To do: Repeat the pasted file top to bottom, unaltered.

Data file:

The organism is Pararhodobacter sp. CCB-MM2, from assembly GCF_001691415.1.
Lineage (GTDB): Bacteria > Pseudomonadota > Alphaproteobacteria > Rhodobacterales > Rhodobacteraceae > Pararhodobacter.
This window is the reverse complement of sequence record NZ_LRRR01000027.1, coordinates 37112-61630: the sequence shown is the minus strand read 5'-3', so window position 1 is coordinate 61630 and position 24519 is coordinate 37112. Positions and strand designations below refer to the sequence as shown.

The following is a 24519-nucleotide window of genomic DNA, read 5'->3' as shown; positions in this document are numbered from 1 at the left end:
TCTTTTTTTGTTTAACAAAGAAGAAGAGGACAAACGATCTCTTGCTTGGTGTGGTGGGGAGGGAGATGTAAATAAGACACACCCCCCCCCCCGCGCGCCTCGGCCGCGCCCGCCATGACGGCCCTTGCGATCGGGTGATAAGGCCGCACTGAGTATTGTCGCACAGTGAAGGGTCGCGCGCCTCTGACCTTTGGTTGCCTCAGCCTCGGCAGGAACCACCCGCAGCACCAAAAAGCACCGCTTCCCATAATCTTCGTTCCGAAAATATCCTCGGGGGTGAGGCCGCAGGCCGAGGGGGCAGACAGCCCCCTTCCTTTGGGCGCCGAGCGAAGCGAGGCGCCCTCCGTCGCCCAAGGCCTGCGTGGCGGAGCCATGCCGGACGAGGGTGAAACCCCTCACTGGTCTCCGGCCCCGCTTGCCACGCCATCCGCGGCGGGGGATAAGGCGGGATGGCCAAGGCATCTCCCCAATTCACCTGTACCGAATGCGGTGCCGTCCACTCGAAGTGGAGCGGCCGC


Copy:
The organism is Pararhodobacter sp. CCB-MM2, from assembly GCF_001691415.1.
Lineage (GTDB): Bacteria > Pseudomonadota > Alphaproteobacteria > Rhodobacterales > Rhodobacteraceae > Pararhodobacter.
This window is the reverse complement of sequence record NZ_LRRR01000027.1, coordinates 37112-61630: the sequence shown is the minus strand read 5'-3', so window position 1 is coordinate 61630 and position 24519 is coordinate 37112. Positions and strand designations below refer to the sequence as shown.

The following is a 24519-nucleotide window of genomic DNA, read 5'->3' as shown; positions in this document are numbered from 1 at the left end:
TCTTTTTTTGTTTAACAAAGAAGAAGAGGACAAACGATCTCTTGCTTGGTGTGGTGGGGAGGGAGATGTAAATAAGACACACCCCCCCCCCCGCGCGCCTCGGCCGCGCCCGCCATGACGGCCCTTGCGATCGGGTGATAAGGCCGCACTGAGTATTGTCGCACAGTGAAGGGTCGCGCGCCTCTGACCTTTGGTTGCCTCAGCCTCGGCAGGAACCACCCGCAGCACCAAAAAGCACCGCTTCCCATAATCTTCGTTCCGAAAATATCCTCGGGGGTGAGGCCGCAGGCCGAGGGGGCAGACAGCCCCCTTCCTTTGGGCGCCGAGCGAAGCGAGGCGCCCTCCGTCGCCCAAGGCCTGCGTGGCGGAGCCATGCCGGACGAGGGTGAAACCCCTCACTGGTCTCCGGCCCCGCTTGCCACGCCATCCGCGGCGGGGGATAAGGCGGGATGGCCAAGGCATCTCCCCAATTCACCTGTACCGAATGCGGTGCCGTCCACTCGAAGTGGAGCGGCCGC